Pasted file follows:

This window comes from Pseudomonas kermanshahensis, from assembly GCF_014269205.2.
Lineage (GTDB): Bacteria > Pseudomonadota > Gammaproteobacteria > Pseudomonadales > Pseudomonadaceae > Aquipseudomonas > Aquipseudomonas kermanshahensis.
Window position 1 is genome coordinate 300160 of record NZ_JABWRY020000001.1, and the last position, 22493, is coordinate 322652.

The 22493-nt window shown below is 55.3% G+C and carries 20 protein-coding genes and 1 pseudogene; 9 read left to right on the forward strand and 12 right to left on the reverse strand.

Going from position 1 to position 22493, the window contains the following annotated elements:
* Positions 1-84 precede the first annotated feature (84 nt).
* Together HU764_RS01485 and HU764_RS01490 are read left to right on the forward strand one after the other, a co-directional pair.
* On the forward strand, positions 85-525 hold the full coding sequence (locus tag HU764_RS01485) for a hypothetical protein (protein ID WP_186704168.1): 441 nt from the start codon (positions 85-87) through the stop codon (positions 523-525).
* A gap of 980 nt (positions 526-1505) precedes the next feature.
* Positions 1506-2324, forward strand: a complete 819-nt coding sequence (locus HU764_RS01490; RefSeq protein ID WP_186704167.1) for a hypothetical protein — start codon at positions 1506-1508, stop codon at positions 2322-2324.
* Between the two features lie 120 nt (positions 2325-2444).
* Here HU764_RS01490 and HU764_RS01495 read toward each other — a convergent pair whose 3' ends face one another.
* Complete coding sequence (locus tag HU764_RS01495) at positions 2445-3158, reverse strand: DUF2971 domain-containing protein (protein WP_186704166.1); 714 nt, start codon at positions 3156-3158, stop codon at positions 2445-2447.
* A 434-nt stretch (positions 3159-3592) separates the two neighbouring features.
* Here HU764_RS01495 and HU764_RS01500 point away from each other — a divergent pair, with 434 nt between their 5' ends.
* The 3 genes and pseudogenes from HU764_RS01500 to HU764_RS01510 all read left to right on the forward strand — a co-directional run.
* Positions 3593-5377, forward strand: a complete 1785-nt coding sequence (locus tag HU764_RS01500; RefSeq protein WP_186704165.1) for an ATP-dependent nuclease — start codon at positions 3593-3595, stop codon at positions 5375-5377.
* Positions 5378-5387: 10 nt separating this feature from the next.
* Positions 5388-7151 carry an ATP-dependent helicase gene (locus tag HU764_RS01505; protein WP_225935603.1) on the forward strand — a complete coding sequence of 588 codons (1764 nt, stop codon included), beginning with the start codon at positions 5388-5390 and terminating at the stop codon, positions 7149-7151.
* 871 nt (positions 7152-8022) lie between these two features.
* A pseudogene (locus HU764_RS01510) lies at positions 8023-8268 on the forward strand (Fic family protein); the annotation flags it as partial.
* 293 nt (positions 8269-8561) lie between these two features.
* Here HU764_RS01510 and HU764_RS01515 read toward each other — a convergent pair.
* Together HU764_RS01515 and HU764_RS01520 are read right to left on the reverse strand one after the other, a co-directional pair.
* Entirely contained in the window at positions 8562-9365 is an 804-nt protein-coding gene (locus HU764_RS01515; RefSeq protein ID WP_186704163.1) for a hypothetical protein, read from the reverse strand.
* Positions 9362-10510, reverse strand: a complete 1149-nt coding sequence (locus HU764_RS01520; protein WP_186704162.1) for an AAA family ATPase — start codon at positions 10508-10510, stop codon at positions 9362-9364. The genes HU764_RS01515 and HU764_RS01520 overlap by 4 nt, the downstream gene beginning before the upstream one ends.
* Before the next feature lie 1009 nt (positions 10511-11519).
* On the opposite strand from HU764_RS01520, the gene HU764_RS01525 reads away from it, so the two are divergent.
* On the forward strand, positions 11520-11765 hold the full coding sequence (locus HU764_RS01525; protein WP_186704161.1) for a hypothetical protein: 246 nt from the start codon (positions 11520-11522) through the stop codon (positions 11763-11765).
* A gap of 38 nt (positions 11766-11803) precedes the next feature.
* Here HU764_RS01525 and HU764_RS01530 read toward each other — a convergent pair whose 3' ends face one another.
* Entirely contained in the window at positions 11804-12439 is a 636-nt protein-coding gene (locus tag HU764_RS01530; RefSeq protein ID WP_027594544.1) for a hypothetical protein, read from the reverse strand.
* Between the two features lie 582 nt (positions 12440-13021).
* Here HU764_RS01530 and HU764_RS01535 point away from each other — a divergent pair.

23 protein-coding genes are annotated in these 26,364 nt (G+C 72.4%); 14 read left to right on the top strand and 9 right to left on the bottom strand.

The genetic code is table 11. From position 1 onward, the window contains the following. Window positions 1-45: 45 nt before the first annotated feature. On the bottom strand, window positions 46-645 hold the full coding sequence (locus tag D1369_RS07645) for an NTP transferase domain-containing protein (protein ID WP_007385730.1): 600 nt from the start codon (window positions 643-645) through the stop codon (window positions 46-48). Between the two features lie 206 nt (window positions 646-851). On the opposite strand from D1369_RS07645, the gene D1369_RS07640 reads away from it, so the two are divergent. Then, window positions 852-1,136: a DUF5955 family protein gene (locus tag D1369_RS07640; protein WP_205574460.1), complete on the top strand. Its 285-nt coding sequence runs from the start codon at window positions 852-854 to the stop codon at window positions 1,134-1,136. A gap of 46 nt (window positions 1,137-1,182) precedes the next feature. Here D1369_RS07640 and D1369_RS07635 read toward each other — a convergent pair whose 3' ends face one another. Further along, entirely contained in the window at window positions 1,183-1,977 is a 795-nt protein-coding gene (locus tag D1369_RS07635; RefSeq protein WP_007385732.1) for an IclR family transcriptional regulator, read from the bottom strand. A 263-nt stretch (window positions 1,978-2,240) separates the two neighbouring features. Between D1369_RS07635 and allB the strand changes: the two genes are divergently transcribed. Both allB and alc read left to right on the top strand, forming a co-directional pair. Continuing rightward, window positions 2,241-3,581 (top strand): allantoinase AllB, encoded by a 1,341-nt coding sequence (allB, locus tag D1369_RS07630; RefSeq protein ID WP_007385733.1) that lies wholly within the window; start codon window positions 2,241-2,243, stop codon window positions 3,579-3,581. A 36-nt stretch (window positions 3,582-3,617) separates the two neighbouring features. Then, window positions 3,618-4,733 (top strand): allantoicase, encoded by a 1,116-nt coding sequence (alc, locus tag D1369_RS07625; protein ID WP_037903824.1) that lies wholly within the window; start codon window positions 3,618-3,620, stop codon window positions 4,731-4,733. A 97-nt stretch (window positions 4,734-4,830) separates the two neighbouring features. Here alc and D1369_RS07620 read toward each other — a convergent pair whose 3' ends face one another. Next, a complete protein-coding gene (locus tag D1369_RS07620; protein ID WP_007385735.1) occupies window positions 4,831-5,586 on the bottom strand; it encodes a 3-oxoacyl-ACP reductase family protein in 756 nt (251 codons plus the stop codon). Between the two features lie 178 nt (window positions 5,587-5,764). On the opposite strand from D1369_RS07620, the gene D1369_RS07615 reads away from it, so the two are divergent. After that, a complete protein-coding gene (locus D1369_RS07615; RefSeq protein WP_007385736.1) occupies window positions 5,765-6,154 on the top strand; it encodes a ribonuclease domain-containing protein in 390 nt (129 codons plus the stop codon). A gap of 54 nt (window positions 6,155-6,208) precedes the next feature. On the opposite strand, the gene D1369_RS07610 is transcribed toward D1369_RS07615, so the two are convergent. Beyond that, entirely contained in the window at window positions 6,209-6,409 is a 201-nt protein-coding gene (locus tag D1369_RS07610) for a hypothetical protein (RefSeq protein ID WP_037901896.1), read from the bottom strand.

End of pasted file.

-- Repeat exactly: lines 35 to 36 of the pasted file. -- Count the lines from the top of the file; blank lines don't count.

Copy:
23 protein-coding genes are annotated in these 26,364 nt (G+C 72.4%); 14 read left to right on the top strand and 9 right to left on the bottom strand.

The genetic code is table 11. From position 1 onward, the window contains the following. Window positions 1-45: 45 nt before the first annotated feature. On the bottom strand, window positions 46-645 hold the full coding sequence (locus tag D1369_RS07645) for an NTP transferase domain-containing protein (protein ID WP_007385730.1): 600 nt from the start codon (window positions 643-645) through the stop codon (window positions 46-48). Between the two features lie 206 nt (window positions 646-851). On the opposite strand from D1369_RS07645, the gene D1369_RS07640 reads away from it, so the two are divergent. Then, window positions 852-1,136: a DUF5955 family protein gene (locus tag D1369_RS07640; protein WP_205574460.1), complete on the top strand. Its 285-nt coding sequence runs from the start codon at window positions 852-854 to the stop codon at window positions 1,134-1,136. A gap of 46 nt (window positions 1,137-1,182) precedes the next feature. Here D1369_RS07640 and D1369_RS07635 read toward each other — a convergent pair whose 3' ends face one another. Further along, entirely contained in the window at window positions 1,183-1,977 is a 795-nt protein-coding gene (locus tag D1369_RS07635; RefSeq protein WP_007385732.1) for an IclR family transcriptional regulator, read from the bottom strand. A 263-nt stretch (window positions 1,978-2,240) separates the two neighbouring features. Between D1369_RS07635 and allB the strand changes: the two genes are divergently transcribed. Both allB and alc read left to right on the top strand, forming a co-directional pair. Continuing rightward, window positions 2,241-3,581 (top strand): allantoinase AllB, encoded by a 1,341-nt coding sequence (allB, locus tag D1369_RS07630; RefSeq protein ID WP_007385733.1) that lies wholly within the window; start codon window positions 2,241-2,243, stop codon window positions 3,579-3,581. A 36-nt stretch (window positions 3,582-3,617) separates the two neighbouring features. Then, window positions 3,618-4,733 (top strand): allantoicase, encoded by a 1,116-nt coding sequence (alc, locus tag D1369_RS07625; protein ID WP_037903824.1) that lies wholly within the window; start codon window positions 3,618-3,620, stop codon window positions 4,731-4,733. A 97-nt stretch (window positions 4,734-4,830) separates the two neighbouring features. Here alc and D1369_RS07620 read toward each other — a convergent pair whose 3' ends face one another. Next, a complete protein-coding gene (locus tag D1369_RS07620; protein ID WP_007385735.1) occupies window positions 4,831-5,586 on the bottom strand; it encodes a 3-oxoacyl-ACP reductase family protein in 756 nt (251 codons plus the stop codon). Between the two features lie 178 nt (window positions 5,587-5,764). On the opposite strand from D1369_RS07620, the gene D1369_RS07615 reads away from it, so the two are divergent. After that, a complete protein-coding gene (locus D1369_RS07615; RefSeq protein WP_007385736.1) occupies window positions 5,765-6,154 on the top strand; it encodes a ribonuclease domain-containing protein in 390 nt (129 codons plus the stop codon). A gap of 54 nt (window positions 6,155-6,208) precedes the next feature. On the opposite strand, the gene D1369_RS07610 is transcribed toward D1369_RS07615, so the two are convergent. Beyond that, entirely contained in the window at window positions 6,209-6,409 is a 201-nt protein-coding gene (locus tag D1369_RS07610) for a hypothetical protein (RefSeq protein ID WP_037901896.1), read from the bottom strand.